(Atty. Tipon has a Master of Laws degree from Yale Law School where he specialized in Constitutional Law. He has also a Bachelor of Laws degree from the University of the Philippines. He placed third in the Philippine Bar Examination in 1956. His current practice focuses on immigration law and criminal defense. He writes law books for the world’s largest law book publishing company and writes legal articles for newspapers. He has a radio show in Honolulu, Hawaii with his son Noel, senior partner of the Bilecki & Tipon law firm, where they discuss legal and political issues. Office: American Savings Bank Tower, 1001 Bishop Street, Suite 2305, Honolulu, Hawaii, U.S.A. 96813. Tel. (808) 225-2645. E-Mail: This email address is being protected from spambots. You need JavaScript enabled to view it.. Website: www.bileckilawgroup.com. He was born in Laoag City, Philippines. He served as a U.S. Immigration Officer. He is co-author with former Judge Artemio S. Tipon of the best-seller “Winning by Knowing Your Election Laws” and co-author of “Immigration Law Service, 1st ed.,” an 8-volume practice guide for immigration officers and lawyers. Atty. Tipon has personally experienced the entire immigration cycle by entering the United States on a non-immigrant working visa to write law books, adjusting his status to that of a lawful permanent resident, and becoming a naturalized United States citizen.)

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Silent heart attack

Many patients with coronary heart disease have no chest pains or other symptoms indicative of ischemia (diminished blood flow and oxygen to the coronary arteries that supply the muscles of the heart). As such, this silent (asymptomatic) type of ischemia is treacherous and increases the risk of sudden and unexpected death and other cardiac events. Symptoms, in any illness, are the body’s defense alert system, a good warning sign that allows the affected individual time to do something pre-emptive to protect itself and prevent serious complications, like in seeking prompt medical help. Silent ischemia could strike an individual surreptitiously, causing heart attack or even cardiac arrest. These are the sudden deaths we all hear about every now and then, where the victims do not even know or realize the dangerous situation they are in.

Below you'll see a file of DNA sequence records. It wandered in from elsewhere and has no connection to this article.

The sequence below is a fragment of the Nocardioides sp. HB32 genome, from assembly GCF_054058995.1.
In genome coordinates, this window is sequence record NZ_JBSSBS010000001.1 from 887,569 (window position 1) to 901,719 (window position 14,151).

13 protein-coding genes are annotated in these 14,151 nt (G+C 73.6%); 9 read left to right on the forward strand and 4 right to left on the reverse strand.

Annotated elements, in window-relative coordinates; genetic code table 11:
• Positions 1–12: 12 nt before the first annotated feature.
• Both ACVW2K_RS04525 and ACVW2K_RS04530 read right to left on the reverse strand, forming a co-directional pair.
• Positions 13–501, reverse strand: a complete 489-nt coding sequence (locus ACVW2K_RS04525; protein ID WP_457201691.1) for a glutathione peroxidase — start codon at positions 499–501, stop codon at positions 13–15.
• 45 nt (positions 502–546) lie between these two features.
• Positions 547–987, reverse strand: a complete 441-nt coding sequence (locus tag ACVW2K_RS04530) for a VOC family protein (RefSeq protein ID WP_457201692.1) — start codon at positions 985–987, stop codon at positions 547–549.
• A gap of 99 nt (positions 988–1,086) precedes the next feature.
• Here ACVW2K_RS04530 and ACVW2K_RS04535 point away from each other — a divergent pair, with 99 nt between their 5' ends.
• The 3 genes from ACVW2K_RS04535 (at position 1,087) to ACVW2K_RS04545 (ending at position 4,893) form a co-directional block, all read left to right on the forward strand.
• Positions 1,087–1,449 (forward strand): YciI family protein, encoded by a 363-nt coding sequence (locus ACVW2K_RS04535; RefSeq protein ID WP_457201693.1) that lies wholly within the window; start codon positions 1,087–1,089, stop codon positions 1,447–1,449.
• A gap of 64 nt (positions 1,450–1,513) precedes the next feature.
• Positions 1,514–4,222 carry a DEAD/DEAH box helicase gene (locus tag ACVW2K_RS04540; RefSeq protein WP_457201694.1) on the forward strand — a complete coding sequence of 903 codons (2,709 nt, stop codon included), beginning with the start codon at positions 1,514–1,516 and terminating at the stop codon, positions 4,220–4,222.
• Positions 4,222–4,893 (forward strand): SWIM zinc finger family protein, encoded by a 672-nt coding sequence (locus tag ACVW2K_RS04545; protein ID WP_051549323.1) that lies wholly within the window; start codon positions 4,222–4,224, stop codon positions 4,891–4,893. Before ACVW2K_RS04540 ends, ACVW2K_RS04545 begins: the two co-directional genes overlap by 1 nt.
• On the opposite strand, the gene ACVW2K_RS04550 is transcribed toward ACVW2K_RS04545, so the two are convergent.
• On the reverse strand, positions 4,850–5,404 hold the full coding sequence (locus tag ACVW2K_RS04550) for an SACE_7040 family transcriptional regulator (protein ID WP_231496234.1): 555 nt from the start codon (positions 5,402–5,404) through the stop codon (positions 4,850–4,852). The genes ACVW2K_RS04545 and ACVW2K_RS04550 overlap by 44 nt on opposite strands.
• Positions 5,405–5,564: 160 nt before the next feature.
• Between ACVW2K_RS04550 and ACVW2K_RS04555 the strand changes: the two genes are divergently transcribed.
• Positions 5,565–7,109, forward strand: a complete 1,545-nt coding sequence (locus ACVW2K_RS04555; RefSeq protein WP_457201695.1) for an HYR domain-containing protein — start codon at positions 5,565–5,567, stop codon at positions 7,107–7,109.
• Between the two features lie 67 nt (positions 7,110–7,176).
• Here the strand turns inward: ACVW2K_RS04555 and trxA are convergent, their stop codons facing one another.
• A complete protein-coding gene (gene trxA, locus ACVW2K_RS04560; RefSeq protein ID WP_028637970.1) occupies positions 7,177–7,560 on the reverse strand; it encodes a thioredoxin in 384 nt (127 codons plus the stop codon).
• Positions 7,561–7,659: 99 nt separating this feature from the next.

The Mechanism

The muscles of the heart require oxygen and nutrition to function properly. These vital ingredients are in the blood which is supplied to these structures by the coronary arteries. If the blood supply is diminished because the coronary arteries are narrowed or blocked by arteriosclerosis (hardening of the arteries that reduces the luminal diameter of these arteries), the muscles are deprived of vital oxygen and nutrition. As a result, theoretically, angina pectoris (heart pains) ensues. But a significant number of heart patients, even with their coronary arteries narrowed, some of them blocked severely, somehow do not develop chest pains. These are the asymptomatic or silent ischemia patients who could be a walking time bomb.

Why “Silent”?

When there is myocardial ischemia, it is logically expected that the individual will have chest pains, much like lack of blood to the leg will cause “Charlie Horse”-type pains, medically termed claudication (pain and spasm of leg muscles) and even gangrene. The explanation for silent ischemia of the heart muscles (asymptomatic patients) is not fully understood. Some of the theories include: the patient may have a high threshold for pains; the size of the affected muscles in the heart may be small; there may be some collateral circulation to the ischemic area; the ischemia may be of short duration; some persons may have self-denial; the person may have a defective “warning system,” related to some past brain injury, past heart attack (known or unknown), diabetes, past heart bypass or transplantation.

Etiology

The etiology or cause of narrowing of the arteries is multi-factorial. While heredity plays a role in the pathogenesis of arteriosclerosis, lifestyle appears to be the major culprit. This includes a high-cholesterol, high-fat, high-carbohydrate, low-fiber diet of red meat, eggs, dairy products, bread, potato, rice, pasta, cakes, and sweets, instead of fish, vegetables, fruits, nuts and grains. The other important factors are smoking, the lack of daily regimented physical exercises, excess body mass index (weight), and poor stress management. Alcohol abuse, inadequate treatment of existing or undiagnosed hypertension (high blood pressure) and diabetes mellitus are aggravating conditions that hasten the build-up of cholesterol plaques in the inner walls of the arteries that lead to blockages and resultant ischemia.